Even though it is harder to get a loan than it used to be mortgage fraud is alive and well and depending upon who you listen to it is at an all time high even right here in Minnesota. . . and in St. Paul too.
Last week I attended a class for Realtors about mortgage fraud. It wasn’t a how to class it taught us what to look for. Sometimes real estate agents are involved in mortgage fraud and they don’t even know it. In other cases they orchestrate it.
Here are some basic tips on how to avoid fraud:
1. Get referrals for real estate and mortgage professionals when you want to buy or sell a home. And once you do, check out their licenses with state, county, or city regulatory agencies. Most of these people are exceedingly honest and above-board—it’s just a small percentage who have given the overall profession a black eye.
2. Do your own research into what other homes in the neighborhood have sold for. Also, look into recent tax assessments of neighborhood homes.
Beware of “no money down” loans. These are a gimmick used to entice people to buy a home they really can’t afford.
3. Don’t let anyone (i.e., a realtor, mortgage broker) talk you into making a false statement on your loan application, like overstating your income or lying about where your down payment is coming from.
4. Never sign a blank document or a document containing blank lines. Be sure to read and review all loan documents signed at closing. If you don’t understand what you’re signing, get an attorney who can review the documents for you.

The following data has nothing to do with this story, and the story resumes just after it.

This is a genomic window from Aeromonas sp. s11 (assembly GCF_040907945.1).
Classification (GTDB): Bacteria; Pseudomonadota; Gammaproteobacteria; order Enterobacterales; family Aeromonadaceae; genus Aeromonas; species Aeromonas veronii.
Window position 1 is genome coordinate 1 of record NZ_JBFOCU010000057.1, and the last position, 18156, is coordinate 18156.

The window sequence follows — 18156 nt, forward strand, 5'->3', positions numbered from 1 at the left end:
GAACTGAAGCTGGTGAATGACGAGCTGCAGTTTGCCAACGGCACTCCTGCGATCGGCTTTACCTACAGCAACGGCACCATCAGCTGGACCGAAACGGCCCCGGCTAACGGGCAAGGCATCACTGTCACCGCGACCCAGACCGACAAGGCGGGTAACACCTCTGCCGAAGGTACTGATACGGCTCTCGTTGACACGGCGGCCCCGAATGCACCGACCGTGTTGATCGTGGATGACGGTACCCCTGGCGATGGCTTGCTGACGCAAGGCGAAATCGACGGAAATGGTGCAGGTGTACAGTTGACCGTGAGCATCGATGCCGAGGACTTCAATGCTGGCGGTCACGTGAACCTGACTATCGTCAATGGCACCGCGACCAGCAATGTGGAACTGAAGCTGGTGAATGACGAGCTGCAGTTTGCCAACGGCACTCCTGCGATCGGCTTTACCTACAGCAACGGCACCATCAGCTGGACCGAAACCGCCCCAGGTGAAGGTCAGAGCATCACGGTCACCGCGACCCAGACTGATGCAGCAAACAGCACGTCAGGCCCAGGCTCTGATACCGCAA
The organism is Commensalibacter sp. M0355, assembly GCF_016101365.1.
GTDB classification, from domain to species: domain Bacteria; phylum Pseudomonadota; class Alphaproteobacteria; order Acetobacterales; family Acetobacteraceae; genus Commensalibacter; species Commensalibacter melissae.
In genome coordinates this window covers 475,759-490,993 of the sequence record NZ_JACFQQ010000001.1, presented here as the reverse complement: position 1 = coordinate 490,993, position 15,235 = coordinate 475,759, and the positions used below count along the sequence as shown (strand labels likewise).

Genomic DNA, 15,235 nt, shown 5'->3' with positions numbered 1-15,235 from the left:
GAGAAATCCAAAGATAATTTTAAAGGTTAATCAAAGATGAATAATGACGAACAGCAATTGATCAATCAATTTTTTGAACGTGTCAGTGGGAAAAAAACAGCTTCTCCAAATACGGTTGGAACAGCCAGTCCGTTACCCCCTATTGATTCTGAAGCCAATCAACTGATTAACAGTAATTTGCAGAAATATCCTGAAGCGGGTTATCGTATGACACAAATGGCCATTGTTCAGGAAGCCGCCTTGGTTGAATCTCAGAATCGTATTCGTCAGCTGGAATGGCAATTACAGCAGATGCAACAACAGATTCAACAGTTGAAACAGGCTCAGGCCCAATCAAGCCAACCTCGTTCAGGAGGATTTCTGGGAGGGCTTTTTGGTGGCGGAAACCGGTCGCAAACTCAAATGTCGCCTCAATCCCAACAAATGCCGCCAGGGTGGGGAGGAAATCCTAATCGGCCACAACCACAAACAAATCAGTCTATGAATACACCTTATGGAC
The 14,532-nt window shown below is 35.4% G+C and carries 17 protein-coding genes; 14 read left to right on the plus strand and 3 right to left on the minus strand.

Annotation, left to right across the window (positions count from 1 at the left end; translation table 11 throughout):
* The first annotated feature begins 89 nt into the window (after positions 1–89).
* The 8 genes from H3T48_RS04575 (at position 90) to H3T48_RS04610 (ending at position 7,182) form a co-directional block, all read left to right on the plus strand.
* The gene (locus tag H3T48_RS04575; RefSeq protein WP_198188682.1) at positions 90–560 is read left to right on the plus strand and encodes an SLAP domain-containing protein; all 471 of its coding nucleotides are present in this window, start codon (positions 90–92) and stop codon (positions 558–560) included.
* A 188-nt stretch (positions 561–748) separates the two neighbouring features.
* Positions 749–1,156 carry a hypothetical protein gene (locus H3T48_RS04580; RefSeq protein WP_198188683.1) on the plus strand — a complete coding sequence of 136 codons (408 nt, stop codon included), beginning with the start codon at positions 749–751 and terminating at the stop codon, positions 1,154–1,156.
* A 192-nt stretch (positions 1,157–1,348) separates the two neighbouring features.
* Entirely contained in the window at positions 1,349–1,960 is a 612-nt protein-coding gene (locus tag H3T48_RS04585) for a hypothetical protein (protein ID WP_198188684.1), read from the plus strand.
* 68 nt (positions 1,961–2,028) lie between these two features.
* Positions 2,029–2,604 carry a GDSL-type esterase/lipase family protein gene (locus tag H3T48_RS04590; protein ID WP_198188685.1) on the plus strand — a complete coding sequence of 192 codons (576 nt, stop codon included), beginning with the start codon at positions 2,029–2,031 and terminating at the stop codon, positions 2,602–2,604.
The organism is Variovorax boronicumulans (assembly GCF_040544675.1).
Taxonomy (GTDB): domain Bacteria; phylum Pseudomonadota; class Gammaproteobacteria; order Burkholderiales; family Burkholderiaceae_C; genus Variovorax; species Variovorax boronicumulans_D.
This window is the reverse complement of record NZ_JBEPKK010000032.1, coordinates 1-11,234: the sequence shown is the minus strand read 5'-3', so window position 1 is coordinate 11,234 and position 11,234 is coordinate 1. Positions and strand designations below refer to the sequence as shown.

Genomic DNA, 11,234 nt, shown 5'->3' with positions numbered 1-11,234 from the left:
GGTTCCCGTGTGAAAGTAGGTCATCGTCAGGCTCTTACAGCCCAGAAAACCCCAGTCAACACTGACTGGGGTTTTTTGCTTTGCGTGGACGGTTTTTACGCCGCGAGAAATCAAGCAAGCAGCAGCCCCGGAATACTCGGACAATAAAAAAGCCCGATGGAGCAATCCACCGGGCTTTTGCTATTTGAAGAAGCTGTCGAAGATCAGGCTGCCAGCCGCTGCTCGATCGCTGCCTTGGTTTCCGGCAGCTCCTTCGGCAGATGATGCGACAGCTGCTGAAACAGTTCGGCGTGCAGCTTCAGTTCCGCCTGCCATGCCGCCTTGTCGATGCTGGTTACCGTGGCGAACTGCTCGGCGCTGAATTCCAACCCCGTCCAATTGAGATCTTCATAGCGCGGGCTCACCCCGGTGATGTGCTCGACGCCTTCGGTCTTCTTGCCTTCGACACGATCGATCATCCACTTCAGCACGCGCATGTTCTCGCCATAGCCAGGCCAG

There are people who want to buy homes very badly and there are real estate and mortgage professionals who need business very badly. This isn’t always a good mix. Real estate agents are taught to find a loan that will work and that everyone should be able to buy a home. Truth is not everyone can or should buy a home.
Mortgage fraud is thriving in our current economy and housing market. There are refinancing scams and foreclosure rescue scams that take advantage of those who would do anything to save their homes.
There are property flipping schemes and short sale schemes too.
One of the things I like to tell my clients it that if it seems too good to be true or too easy there is probably something wrong. If something doesn’t seem right or feel right it probably isn’t.
There is almost always a title company involved when there is fraud. Sometimes they need to overlook a few things for a fraudulent closing to work.
Here are some excellent resources for learning more about real estate and foreclosure fraud.
The FBI web site – Mortgage Fraud
The Minnesota Attorney General’s web site – Fraud
Both of these sites have places where people can submit information or complaints which is nice because fraud can runin lives and the people who profit from it should be behind bars.